KISSIMMEE, Fla. The "Super Bowl of Bass Fishing" doesn't have a 50-yard-line, so spectators take every chance to see their favorite anglers on the day of the competition. That includes lining the boat ramps of Lake Tohopekaliga at 5:30 a.m., beneath a cloudy, moonless sky, pointing digital cameras and index fingers at the 51 anglers debarking on the first morning of the Bassmaster Classic.
One of the first anglers onto the water is Tim Horton. Someone from the banks yells: "All right, Mr. Horton, give 'em hell, buddy. I've got your name on my hat. Don't let me down!"
On the banks nearby, a local Channel 13 reporter looks into a camera and rehearses her lines about how people have come from as far as Massachusetts and Minnesota to gather here. A hairbrush laid lengthwise along the camera's microphone is a testament to the blustery winds, which cut through many of the fans' scant T-shirts and jean shorts.
When someone complains about the cold, a fan named Ronald Taschler, down from eastern Pennsylvania, points out that the wind is blowing straight from the north. Well prepared in long pants and a Bass Pro sweatshirt, Taschler, along with his wife, Marie, have brought their Shih Tzu, Missy, to the lake to watch the boats. They're staying with their son, who has a house nearby, and have spent the week getting their fill of Disney rides. Of the Mission Space ride at Epcot, Marie says, "I was ready to pass out. Thank God it stopped when it did."
When Ronald mentions that he's a retired spray painter for Mack Trucks, a man in front of him turns around and says he drove Macks for 30 years before retiring in South Florida. John Accamando empathizes with the work ethic of the older anglers.
"Some of those old guys fishing tournaments 20 years ago, they just wanted to go fish," he says. "Now you've got sponsorships, commercialization, people catering to you, flying you in."
"Big money," Ronald Taschler adds.
"All they wanted to do," Accamando finishes, "is go fishing."
Nearby, the TV folks have latched onto a spectator from northern Florida named Karen Brown. With a microphone pointed at her, Brown explains why she's at the docks at this early hour.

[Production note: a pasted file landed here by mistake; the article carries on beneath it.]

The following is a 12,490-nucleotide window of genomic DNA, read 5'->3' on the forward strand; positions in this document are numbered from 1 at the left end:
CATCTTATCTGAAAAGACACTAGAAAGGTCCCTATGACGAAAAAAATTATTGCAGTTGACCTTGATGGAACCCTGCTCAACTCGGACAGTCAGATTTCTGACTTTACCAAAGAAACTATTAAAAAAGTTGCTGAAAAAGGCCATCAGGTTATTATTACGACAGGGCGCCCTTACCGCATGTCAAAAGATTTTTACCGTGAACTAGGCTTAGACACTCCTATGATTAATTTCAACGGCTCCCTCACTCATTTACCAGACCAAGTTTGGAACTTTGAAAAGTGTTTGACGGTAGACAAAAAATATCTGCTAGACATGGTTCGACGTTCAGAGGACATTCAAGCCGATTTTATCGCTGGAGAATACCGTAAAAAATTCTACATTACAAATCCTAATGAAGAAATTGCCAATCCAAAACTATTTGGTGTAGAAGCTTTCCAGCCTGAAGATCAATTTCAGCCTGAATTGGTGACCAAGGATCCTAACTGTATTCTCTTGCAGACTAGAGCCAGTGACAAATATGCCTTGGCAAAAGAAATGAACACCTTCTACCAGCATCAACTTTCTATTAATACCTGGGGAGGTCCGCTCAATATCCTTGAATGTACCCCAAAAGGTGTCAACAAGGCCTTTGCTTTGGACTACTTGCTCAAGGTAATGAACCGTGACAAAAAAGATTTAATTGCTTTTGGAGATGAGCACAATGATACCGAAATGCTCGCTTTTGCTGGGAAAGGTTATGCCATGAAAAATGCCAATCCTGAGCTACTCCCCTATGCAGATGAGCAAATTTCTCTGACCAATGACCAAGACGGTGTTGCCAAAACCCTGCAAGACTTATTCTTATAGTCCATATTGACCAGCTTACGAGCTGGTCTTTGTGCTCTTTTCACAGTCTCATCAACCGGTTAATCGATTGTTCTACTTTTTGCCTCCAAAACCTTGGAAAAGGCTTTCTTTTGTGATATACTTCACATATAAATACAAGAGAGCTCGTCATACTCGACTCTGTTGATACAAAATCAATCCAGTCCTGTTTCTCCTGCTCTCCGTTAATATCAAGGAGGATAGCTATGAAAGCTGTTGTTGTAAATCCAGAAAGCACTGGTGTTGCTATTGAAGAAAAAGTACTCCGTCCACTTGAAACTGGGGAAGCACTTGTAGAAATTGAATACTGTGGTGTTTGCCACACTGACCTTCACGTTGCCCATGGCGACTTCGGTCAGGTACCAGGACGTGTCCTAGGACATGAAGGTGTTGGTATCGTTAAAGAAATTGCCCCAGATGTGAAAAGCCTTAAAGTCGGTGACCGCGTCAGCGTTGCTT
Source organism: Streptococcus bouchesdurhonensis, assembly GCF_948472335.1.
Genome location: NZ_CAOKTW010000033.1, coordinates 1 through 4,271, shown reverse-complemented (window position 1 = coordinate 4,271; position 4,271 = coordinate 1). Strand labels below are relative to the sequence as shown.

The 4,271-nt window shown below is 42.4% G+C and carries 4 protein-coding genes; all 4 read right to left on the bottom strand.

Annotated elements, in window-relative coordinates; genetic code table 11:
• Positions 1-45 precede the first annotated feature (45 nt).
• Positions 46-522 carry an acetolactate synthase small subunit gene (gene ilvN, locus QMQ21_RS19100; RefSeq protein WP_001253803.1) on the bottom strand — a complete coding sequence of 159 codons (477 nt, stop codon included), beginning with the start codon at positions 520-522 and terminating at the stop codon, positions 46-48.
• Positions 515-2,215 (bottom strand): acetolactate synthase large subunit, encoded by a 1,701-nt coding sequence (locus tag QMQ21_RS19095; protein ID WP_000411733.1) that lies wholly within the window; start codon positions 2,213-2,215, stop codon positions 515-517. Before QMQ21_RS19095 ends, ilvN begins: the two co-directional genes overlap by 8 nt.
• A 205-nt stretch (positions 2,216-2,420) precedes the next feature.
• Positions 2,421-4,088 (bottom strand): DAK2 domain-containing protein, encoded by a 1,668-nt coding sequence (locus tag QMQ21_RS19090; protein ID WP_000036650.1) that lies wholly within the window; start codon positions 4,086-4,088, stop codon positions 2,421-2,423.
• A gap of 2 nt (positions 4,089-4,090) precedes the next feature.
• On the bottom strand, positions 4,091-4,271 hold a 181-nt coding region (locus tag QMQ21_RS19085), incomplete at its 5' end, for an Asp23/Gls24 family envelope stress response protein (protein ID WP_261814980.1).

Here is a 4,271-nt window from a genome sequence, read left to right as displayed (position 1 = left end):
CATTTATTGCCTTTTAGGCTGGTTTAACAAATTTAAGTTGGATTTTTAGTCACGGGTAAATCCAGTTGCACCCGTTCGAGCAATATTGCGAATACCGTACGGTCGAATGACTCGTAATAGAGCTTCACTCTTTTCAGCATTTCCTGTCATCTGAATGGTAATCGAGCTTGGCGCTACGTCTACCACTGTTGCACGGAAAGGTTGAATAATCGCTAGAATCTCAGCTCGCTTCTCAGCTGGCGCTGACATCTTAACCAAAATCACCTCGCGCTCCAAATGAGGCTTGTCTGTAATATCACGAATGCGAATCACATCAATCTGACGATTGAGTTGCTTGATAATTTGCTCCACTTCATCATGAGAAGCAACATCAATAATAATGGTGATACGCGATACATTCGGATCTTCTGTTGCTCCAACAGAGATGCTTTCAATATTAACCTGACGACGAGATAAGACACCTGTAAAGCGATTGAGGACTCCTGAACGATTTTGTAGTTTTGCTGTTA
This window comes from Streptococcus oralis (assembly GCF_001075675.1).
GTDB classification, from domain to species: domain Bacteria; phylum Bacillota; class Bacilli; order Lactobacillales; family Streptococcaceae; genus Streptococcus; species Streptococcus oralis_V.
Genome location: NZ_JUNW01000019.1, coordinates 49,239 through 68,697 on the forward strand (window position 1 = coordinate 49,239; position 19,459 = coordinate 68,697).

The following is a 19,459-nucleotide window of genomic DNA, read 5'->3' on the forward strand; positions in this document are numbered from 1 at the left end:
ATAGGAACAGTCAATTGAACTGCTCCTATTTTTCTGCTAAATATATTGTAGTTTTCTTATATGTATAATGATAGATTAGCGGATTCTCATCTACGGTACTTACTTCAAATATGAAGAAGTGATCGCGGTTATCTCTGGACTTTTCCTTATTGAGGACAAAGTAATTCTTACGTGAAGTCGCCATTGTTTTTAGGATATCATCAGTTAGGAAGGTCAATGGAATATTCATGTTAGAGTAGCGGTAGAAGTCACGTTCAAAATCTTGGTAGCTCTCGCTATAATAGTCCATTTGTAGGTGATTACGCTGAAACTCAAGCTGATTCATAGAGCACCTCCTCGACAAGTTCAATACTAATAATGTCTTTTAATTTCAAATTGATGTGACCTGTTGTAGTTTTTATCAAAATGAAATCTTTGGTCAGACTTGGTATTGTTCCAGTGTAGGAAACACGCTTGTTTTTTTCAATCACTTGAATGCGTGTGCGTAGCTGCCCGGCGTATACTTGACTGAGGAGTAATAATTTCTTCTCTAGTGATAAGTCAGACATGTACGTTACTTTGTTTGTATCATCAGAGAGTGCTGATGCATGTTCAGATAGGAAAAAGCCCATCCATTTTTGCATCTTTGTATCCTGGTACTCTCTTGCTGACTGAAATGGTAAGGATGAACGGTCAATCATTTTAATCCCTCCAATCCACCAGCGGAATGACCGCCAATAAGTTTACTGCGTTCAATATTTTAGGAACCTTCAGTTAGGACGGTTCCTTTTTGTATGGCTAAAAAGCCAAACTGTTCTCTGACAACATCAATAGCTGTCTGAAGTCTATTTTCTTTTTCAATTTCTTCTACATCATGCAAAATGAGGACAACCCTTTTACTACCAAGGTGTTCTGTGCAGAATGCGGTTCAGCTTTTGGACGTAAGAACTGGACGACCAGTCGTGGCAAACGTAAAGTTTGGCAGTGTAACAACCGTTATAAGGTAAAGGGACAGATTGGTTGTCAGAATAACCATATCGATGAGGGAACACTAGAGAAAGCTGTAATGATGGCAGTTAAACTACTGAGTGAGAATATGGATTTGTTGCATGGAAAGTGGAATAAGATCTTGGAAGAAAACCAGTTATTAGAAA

"It's exciting; I like to come out and see the expressions on the fishermen's' faces," she says, looking a bit like a startled deer herself.
Brown doesn't fish much herself, but she does like to accompany her husband, William, and their son Daniel, who are huddled with her beside the boat ramp.
"You look at the glamour, and the average person doesn't realize the hard work it took for them to get where they are," she says. "These guys put on a good face, but I'm sure they've got the creepie-crawlies right now."
"You've got your favorites," her husband adds, "and you feel apprehension right along with them."
By a 6:15, the ramp spectators have moved with the anglers to the launch point, between a little marina and a cinderblock yacht club. All along the water, fans crowd, perhaps 200 of them now, standing on picnic benches and filling bleachers.
Perhaps the angler with the most visible fans is Jimmy Mize, whose friends and family have donned T-shirts with his name on them, including four who wore shirts with M-I-Z-E spelled one letter per chest. Babe Shull, a friend of the Mize family, sits holding a "GO MIZE" sign written in pink marker, with another small "go Mize" scribbled in the lower corner.
Cheers erupt from the crowd as the announcer reads the names of the anglers as they put water between them and the marina. Mize gets a raucous roar, as does Mike Diagonally. Sunlight seeps through the cloud cover. The chill is fading. It looks like a fine day for fishing.
Then, when the anglers have sped off, a second rush begins, this one for the free brats at a huge grilling trailer. The first customer to get his brat is Frank Ay, who slathers some mustard on his dog and takes a few steps from the condiment table before tearing into his free sausage breakfast. Of course, Ay did wake up at 2:45 a.m. to make the drive from Coconut Creek, Fla., to the event, and plans to make the round trip back to pick up his wife and daughter later in the evening, so his hunger is understandable.
As for his strategy to be first in line, Ay says: "I figured once the boats were done launching, everyone would come running."